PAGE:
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The gig economy has changed work in America in a big way over the past several years as former full-time employees turn to freelancing, driving for Uber, or taking one of the growing number of remote, self-employed roles available.
And there’s one group that could majorly benefit from this rise in flexible work: retirees.
Aging and retirement expert and author Elizabeth White expects freelancing to become a norm for older Americans. During the coronavirus pandemic, when many older workers are being faced with the choice of continuing to work and facing infection, or retiring, the gig economy provides an alternative.
In her book, “55, Underemployed, and Faking Normal,” White explains that the boomer generation could not only find purpose in freelancing and gig work during retirement, but also get around ageism in the workplace and pad retirement savings that are often too small.
Many older Americans haven’t saved enough — and while gig work won’t fix the problem, it won’t hurt
For many baby boomers nearing retirement or in retirement, saving didn’t come easily and balances haven’t added up to the amount they’d expected. According to data from Vanguard, Americans aged 55 to 64 had a median 401(k) balance of $61,738 in 2019. While that amount doesn’t include any funds in other retirement accounts like IRAs, it’s still a number too small to last for many years, even with Social Security payments.
Data from The New School’s Schwartz Center for Economic Policy Analysis shows that as many as 40% of older American workers face downward social mobility in retirement, and that working longer can’t fix it.
White says that freelancing isn’t a complete fix, but it could be a cushion. “It’s definitely not the answer to all of our financial woes,” she writes. “But in this environment, where many of us will have to cobble together multiple income streams to make a living, are we being too quick to dismiss ‘side-gigging’ as only for millennials?”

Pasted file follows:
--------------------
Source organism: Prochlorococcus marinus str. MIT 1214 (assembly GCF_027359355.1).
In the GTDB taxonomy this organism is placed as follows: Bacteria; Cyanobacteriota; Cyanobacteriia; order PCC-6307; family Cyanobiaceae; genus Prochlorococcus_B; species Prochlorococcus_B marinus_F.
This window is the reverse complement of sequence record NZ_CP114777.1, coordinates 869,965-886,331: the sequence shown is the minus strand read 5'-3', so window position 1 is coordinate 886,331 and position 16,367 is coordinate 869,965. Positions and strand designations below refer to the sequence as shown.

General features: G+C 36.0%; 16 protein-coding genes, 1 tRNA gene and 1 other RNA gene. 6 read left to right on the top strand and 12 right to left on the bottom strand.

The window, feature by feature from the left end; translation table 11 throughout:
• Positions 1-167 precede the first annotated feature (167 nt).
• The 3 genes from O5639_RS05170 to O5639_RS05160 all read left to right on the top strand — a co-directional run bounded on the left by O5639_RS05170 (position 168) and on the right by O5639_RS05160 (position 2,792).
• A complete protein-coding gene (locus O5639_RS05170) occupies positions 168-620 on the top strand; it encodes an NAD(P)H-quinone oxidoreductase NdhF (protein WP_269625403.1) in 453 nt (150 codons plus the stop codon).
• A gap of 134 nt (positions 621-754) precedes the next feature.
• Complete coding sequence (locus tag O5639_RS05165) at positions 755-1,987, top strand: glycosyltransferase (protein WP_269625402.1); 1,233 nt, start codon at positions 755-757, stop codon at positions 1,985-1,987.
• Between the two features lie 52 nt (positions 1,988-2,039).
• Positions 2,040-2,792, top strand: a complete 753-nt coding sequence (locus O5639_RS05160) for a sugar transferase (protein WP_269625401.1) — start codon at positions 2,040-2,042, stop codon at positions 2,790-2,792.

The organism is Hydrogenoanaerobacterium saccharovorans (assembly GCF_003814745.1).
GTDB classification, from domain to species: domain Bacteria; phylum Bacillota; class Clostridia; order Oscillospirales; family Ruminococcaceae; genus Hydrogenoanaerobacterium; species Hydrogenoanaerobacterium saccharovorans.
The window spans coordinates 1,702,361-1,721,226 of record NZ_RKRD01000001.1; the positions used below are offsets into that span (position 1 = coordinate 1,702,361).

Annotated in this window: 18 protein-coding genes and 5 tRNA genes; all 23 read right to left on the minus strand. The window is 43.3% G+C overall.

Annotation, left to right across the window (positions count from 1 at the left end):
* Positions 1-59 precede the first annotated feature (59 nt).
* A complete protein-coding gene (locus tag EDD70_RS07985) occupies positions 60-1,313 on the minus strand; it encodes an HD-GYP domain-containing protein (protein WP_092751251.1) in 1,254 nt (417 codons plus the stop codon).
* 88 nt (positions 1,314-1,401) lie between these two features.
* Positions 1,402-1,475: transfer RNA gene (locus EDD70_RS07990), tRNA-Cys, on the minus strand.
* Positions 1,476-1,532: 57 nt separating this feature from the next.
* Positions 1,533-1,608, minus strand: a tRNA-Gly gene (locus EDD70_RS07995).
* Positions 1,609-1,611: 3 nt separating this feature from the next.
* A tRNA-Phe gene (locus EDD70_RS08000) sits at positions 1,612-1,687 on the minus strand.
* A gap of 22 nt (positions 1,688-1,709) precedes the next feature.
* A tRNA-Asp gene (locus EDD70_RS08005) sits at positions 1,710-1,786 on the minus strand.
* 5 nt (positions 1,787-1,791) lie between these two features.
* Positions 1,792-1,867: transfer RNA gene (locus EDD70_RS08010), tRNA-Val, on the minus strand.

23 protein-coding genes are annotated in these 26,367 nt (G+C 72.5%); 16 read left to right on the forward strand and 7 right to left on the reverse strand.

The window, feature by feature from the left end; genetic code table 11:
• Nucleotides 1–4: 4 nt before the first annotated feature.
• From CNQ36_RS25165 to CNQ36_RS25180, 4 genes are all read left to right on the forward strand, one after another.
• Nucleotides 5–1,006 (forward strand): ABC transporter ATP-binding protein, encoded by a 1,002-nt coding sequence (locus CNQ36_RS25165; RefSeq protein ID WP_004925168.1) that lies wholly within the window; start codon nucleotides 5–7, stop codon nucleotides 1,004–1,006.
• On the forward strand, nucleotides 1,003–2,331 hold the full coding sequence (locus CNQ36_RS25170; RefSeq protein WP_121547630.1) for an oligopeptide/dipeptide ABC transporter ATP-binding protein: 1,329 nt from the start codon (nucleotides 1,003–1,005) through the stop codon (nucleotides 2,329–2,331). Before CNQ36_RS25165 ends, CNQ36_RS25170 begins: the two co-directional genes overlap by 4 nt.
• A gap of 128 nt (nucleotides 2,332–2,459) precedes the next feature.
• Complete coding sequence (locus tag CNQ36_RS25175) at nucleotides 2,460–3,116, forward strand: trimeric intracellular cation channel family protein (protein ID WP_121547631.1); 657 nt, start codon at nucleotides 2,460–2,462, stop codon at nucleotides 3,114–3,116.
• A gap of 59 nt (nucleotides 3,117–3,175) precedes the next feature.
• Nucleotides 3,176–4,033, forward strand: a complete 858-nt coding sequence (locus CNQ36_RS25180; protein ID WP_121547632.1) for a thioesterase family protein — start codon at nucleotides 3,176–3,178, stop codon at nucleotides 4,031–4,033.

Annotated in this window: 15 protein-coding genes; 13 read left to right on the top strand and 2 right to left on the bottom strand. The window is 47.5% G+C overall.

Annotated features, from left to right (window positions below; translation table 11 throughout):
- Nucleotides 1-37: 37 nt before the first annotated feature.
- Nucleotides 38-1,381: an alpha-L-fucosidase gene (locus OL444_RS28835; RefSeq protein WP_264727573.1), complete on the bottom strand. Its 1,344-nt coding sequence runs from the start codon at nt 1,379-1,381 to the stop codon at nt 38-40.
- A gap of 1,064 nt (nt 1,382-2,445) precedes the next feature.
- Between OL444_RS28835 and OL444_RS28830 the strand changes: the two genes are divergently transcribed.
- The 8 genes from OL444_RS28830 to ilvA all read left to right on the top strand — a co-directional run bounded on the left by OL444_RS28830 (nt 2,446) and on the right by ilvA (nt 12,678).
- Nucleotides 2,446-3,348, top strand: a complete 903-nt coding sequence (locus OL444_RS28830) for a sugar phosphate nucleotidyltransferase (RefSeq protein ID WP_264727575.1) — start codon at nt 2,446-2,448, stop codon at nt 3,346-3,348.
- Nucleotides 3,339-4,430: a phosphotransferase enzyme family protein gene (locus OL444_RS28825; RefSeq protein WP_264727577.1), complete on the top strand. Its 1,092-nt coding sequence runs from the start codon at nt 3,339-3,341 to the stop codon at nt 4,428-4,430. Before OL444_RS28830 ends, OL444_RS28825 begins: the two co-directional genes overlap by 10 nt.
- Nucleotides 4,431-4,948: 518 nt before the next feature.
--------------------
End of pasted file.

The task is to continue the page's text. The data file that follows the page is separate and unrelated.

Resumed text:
It’s worth noting, White says, that gig work doesn’t compare financially to full-time work. “If you’re unemployed, independent work or ‘gigging’ most likely won’t replace your old income,” she writes. “But if funds are tight, it can help with cash flow while you figure out what’s next.”
She adds, “You may be able to piece together enough income to put off filing for early Social Security and avoid reducing your ultimate benefit.”
Gig work could help older Americans work around ageism
Older Americans face ageist struggles in the workplace. “Statistics show that if you are over 50 and unemployed, the duration of your unemployment is going to be substantially longer than that of your younger counterparts,” White writes.
However, she posits that self-employment could help older workers get back to work, despite gaps in resumes or other setbacks, as it offers a “path around the rampant age discrimination that many of us experience when looking for traditional work.”
While it doesn’t come with the benefits or consistency often provided through traditional full-time work, it can provide an adjustable schedule and the ability to work as much or as little as you’d like. For Americans who don’t “hold tight to old models of work,” White writes, the gig economy could provide a helpful way around the challenges of work that can hold back older Americans.
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